The summary judgment evidence demonstrates that upon signing the agreement and tendering the purchase price to the Defendants, Plaintiff inquired as to the location of the Vehicle. However, the summary judgment evidence reveals that the Defendants did not provide Plaintiff with an exact location of the Vehicle. Rather, in response to Plaintiff’s inquiry, Defendants responded that the Vehicle was in Canada, and in response to a subsequent inquiry, Defendants stated the Vehicle was «20 minutes from Toronto.»

After a careful review of the summary judgment evidence, specifically, Plaintiff’s tender of the purchase price and the antique nature of the Vehicle, the court determines that specific performance is warranted. The CISG specifically allows for the remedy of specific performance.
See CISG, Art. 46(1) («The buyer may require performance by the seller of his obligations unless the buyer has resorted to a remedy which is inconsistent with this requirement.»). Florida’s UCC also permits specific performance. Specifically, section 672.716, Florida Statutes, provides, in pertinent part:
(1) Specific performance may be decreed where the goods are unique or in other proper circumstances.
(2) The decree for specific performance may include such terms and conditions as to payment of the price, damages, or other relief as the court may deem just.
§ 672.716 (1), (2), Fla. Stat.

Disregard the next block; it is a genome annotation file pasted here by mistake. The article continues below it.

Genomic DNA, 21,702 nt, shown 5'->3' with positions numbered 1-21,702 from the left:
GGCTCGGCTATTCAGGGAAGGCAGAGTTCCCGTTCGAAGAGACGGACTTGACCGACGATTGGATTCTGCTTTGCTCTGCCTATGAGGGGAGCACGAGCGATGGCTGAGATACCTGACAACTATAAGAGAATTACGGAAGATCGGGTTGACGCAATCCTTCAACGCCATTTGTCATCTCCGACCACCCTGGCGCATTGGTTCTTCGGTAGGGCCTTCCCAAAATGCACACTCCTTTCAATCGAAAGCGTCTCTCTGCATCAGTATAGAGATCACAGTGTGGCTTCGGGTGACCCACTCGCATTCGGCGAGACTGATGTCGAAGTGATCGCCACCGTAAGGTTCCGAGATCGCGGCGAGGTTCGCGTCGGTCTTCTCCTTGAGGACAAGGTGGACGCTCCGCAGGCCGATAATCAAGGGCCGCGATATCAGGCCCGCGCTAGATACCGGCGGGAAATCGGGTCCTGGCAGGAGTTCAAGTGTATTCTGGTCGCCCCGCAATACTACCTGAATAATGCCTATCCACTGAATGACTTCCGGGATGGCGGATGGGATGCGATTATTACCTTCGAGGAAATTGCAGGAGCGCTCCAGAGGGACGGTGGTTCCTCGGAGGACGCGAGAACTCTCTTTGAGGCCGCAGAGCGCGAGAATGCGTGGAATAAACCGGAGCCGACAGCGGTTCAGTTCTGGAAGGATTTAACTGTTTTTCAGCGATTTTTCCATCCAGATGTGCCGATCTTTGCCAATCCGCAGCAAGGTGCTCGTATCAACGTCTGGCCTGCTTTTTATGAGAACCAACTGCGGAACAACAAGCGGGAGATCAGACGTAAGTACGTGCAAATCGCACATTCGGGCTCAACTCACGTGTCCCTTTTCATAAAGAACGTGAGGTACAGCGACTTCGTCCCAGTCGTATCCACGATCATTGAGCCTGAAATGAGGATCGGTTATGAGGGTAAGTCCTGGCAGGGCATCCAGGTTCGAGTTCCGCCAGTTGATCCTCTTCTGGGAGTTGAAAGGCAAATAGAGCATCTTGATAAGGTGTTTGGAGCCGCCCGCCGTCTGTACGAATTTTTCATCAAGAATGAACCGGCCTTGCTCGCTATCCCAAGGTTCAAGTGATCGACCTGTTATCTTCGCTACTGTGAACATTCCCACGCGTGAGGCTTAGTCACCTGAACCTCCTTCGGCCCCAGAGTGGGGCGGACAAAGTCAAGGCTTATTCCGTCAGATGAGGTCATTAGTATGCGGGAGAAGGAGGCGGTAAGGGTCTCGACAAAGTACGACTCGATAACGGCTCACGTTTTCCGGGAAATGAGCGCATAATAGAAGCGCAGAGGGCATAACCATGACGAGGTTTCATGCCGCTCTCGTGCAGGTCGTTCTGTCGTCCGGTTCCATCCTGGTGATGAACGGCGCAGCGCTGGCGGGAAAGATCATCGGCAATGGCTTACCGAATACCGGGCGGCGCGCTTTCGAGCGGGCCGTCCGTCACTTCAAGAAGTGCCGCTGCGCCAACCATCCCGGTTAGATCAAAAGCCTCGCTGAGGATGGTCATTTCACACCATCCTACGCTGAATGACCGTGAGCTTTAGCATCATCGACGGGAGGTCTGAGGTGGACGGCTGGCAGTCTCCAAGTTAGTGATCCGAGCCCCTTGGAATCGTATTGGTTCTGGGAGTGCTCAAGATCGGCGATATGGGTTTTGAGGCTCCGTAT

Additionally, under Florida law, [a] decree of specific performance is an equitable remedy «not granted as a matter of right or grace but as a matter of sound judicial discretion» governed by legal and equitable principles. Humphrys v. Jarrell, 104 So. 2d 404, 410 (Fla. 2d DCA 1958). Specific performance shall only be granted when 1) the plaintiff is clearly entitled to it, 2) there is no adequate remedy at law, and 3) the judge believes that justice requires it. Mrahunec v. Fausti, 385 Pa. 64, 121 A.2d 878, 880 (1956). Castigliano v. O’Connor, 911 So. 2d 145, 148 (Fla. 3d DCA 2005). Furthermore, «[i]t is a well established legal principle that a court of equity will grant specific performance of a contract involving personal property when the property is of a unique character and value, such as an antique, and there is no adequate remedy at law.» Mangus v. Porter, 276 So. 2d 250, 251 n. 1 (Fla. 3d DCA 1973) (citations omitted). In Mangus, the Third District Court of Appeal reversed the trial court’s denial of the plaintiff’s request for specific performance as to an agreement involving an antique automobile. See id. 276 So. 2d at 251-252. Considering the unique and antique nature of the Vehicle, and the undisputed fact that Plaintiff paid the full purchase price for the Vehicle, the court determines that specific performance is warranted. Therefore, Plaintiff’s motion for partial summary judgment is granted as to the issue of specific performance.